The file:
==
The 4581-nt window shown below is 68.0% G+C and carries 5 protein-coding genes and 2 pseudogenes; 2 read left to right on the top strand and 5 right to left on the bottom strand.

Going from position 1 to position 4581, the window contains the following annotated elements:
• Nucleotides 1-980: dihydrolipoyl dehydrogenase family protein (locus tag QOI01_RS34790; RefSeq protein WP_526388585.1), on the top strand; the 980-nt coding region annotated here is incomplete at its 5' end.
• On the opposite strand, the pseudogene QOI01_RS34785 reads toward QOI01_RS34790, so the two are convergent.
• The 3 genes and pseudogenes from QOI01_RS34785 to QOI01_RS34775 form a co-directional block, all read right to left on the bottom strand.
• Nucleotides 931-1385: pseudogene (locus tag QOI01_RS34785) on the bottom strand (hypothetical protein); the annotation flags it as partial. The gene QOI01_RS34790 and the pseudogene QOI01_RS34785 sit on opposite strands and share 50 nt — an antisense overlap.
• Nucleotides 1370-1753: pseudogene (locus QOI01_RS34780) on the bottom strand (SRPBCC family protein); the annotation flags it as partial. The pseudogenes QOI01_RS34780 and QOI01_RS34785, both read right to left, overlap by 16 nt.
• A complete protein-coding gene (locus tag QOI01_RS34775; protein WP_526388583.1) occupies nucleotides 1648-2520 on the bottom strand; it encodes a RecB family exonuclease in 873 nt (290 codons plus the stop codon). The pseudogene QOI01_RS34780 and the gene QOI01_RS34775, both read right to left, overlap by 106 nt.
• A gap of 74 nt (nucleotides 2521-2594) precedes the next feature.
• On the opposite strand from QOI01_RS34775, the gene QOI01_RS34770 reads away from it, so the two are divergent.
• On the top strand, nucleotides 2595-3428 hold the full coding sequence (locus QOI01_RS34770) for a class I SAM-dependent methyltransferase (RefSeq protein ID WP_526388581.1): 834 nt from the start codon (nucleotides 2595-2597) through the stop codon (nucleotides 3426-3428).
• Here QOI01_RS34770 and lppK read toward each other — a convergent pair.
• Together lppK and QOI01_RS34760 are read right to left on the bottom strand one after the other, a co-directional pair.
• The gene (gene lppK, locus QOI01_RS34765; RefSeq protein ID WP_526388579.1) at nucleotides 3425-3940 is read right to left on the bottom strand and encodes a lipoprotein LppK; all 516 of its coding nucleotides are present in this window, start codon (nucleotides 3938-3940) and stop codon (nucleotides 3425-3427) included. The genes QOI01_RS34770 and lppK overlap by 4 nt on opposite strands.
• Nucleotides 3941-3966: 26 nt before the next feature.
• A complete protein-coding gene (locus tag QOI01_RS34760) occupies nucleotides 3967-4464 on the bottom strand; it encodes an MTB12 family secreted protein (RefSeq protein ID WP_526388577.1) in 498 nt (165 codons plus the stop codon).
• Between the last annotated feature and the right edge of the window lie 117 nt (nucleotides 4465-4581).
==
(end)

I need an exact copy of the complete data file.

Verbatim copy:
The 4581-nt window shown below is 68.0% G+C and carries 5 protein-coding genes and 2 pseudogenes; 2 read left to right on the top strand and 5 right to left on the bottom strand.

Going from position 1 to position 4581, the window contains the following annotated elements:
• Nucleotides 1-980: dihydrolipoyl dehydrogenase family protein (locus tag QOI01_RS34790; RefSeq protein WP_526388585.1), on the top strand; the 980-nt coding region annotated here is incomplete at its 5' end.
• On the opposite strand, the pseudogene QOI01_RS34785 reads toward QOI01_RS34790, so the two are convergent.
• The 3 genes and pseudogenes from QOI01_RS34785 to QOI01_RS34775 form a co-directional block, all read right to left on the bottom strand.
• Nucleotides 931-1385: pseudogene (locus tag QOI01_RS34785) on the bottom strand (hypothetical protein); the annotation flags it as partial. The gene QOI01_RS34790 and the pseudogene QOI01_RS34785 sit on opposite strands and share 50 nt — an antisense overlap.
• Nucleotides 1370-1753: pseudogene (locus QOI01_RS34780) on the bottom strand (SRPBCC family protein); the annotation flags it as partial. The pseudogenes QOI01_RS34780 and QOI01_RS34785, both read right to left, overlap by 16 nt.
• A complete protein-coding gene (locus tag QOI01_RS34775; protein WP_526388583.1) occupies nucleotides 1648-2520 on the bottom strand; it encodes a RecB family exonuclease in 873 nt (290 codons plus the stop codon). The pseudogene QOI01_RS34780 and the gene QOI01_RS34775, both read right to left, overlap by 106 nt.
• A gap of 74 nt (nucleotides 2521-2594) precedes the next feature.
• On the opposite strand from QOI01_RS34775, the gene QOI01_RS34770 reads away from it, so the two are divergent.
• On the top strand, nucleotides 2595-3428 hold the full coding sequence (locus QOI01_RS34770) for a class I SAM-dependent methyltransferase (RefSeq protein ID WP_526388581.1): 834 nt from the start codon (nucleotides 2595-2597) through the stop codon (nucleotides 3426-3428).
• Here QOI01_RS34770 and lppK read toward each other — a convergent pair.
• Together lppK and QOI01_RS34760 are read right to left on the bottom strand one after the other, a co-directional pair.
• The gene (gene lppK, locus QOI01_RS34765; RefSeq protein ID WP_526388579.1) at nucleotides 3425-3940 is read right to left on the bottom strand and encodes a lipoprotein LppK; all 516 of its coding nucleotides are present in this window, start codon (nucleotides 3938-3940) and stop codon (nucleotides 3425-3427) included. The genes QOI01_RS34770 and lppK overlap by 4 nt on opposite strands.
• Nucleotides 3941-3966: 26 nt before the next feature.
• A complete protein-coding gene (locus tag QOI01_RS34760) occupies nucleotides 3967-4464 on the bottom strand; it encodes an MTB12 family secreted protein (RefSeq protein ID WP_526388577.1) in 498 nt (165 codons plus the stop codon).
• Between the last annotated feature and the right edge of the window lie 117 nt (nucleotides 4465-4581).